(Reuters) - Kellogg Co (K.N) beat Wall Street expectations for quarterly sales and profit on Thursday, and the food maker’s shares rose sharply as investments in marketing and product development drove higher demand for snacks, frozen waffles and meatless burgers in North America.
Kellogg makes Pringles, Pop-Tarts, Eggo Waffles and a wide range of breakfast cereals including Corn Flakes. The Battle Creek, Michigan-based company has been spending more on advertising and developing new products to suit changing consumer preferences for healthier food, premium products and smaller portions.
“We’re literally selling every Eggo that we can make, we have new capacity coming online,” Chief Executive Officer Steve Cahillane told Reuters, attributing the brand’s growth to the launch of high-protein waffles and frozen french toast. A marketing tie-up between Eggo and Netflix’s (NFLX.O) Stranger Things is expected to help further boost sales, he said.
“We love the show, we think it’s helped Eggo resonate.”
Net sales from North America, which accounts for nearly two-thirds of Kellogg’s revenue, rose 1% in the second quarter ended June 29. The North America unit has not grown sales by this much since the first quarter of 2013, according to J.P.Morgan analyst Ken Goldman.
Kellogg’s Morningstar brand, which makes plant-based nuggets and burgers, also drove sales, Cahillane said. Plant-based meat alternatives have enjoyed booming sales as Americans have grown more worried about health risks from eating meat, animal welfare and the environmental hazards of intensive animal farming.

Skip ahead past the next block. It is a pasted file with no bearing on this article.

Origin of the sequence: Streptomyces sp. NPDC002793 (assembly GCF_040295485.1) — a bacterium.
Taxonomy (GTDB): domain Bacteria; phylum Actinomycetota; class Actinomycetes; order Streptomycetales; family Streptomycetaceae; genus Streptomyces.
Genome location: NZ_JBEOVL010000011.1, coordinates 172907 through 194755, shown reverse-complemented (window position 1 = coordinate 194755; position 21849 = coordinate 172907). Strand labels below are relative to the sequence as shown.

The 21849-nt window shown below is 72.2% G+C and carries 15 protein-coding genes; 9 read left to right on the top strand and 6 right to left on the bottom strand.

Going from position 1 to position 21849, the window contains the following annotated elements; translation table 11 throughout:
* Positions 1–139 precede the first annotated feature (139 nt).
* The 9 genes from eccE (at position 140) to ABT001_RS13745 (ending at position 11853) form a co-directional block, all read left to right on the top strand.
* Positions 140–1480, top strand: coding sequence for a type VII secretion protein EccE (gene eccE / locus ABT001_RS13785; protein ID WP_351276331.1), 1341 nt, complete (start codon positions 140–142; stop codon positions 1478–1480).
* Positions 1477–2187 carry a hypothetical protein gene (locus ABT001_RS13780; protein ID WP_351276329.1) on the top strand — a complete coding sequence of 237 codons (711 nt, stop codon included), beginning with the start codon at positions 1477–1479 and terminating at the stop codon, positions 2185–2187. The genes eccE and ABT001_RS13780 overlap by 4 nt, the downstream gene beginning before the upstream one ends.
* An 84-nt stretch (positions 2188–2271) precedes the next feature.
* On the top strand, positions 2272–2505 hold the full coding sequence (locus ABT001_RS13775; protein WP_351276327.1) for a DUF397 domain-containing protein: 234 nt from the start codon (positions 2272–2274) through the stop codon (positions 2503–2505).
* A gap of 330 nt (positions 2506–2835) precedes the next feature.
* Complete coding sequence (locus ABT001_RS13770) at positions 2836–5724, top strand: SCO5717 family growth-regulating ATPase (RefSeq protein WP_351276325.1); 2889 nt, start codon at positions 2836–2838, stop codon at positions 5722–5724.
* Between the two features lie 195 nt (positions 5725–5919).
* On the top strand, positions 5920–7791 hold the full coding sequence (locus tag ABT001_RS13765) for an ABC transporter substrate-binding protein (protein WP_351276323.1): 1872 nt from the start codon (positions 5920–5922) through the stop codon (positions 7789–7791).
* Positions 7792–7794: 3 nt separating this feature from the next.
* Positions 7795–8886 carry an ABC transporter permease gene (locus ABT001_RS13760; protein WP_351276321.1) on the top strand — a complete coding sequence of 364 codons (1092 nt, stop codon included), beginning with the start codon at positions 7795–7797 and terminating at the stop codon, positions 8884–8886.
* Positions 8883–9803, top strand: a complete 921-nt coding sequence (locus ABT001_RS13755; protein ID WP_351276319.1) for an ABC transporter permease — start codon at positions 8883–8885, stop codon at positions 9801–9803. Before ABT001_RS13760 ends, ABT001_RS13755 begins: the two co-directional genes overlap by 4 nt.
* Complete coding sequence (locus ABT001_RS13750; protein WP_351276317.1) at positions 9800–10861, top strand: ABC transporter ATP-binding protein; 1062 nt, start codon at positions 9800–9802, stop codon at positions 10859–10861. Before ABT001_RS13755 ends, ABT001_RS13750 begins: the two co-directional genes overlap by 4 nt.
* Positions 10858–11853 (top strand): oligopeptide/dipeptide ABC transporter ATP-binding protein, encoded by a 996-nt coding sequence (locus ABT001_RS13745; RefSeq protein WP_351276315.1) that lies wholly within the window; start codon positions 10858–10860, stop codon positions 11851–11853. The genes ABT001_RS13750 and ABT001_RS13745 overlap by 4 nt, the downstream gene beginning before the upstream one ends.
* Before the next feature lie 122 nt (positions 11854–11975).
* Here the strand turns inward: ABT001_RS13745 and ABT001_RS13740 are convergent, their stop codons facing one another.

Shares were up 9.5% in morning trade on the New York Stock Exchange at 63.75, paring earlier gains of 12%.
The company’s 2018 acquisition of a 50 percent stake in Multipro - a sales and distribution company in Nigeria and Ghana - helped drive a 23 percent jump in sales from the company’s Asia, Middle East and Africa unit.
Total net sales increased 3% to $3.46 billion, beating the average analyst estimate of $3.41 billion, according to IBES data from Refinitiv. On an organic basis, excluding acquisitions, divestitures and foreign exchange impact, sales rose 2.3%.
Excluding items, the company earned 99 cents per share, beating expectations of 92 cents.
Net income attributable to the company tumbled 52% to $286 million due to restructuring and divestment costs and a lower tax rate in the prior-year period. Kellogg sold Keebler biscuits and a handful of other brands for $1.3 billion in April, and announced plans in May and June to revamp its European and North American operations.
Earnings were pressured by higher input costs and a strong dollar, Kellogg said. Consumer goods companies have struggled for over two years with a surge in commodities prices and transportation expenses.
Reporting by Richa Naidu in Chicago and Soundarya J in Bengaluru; Editing by Arun Koyyur and David Gregorio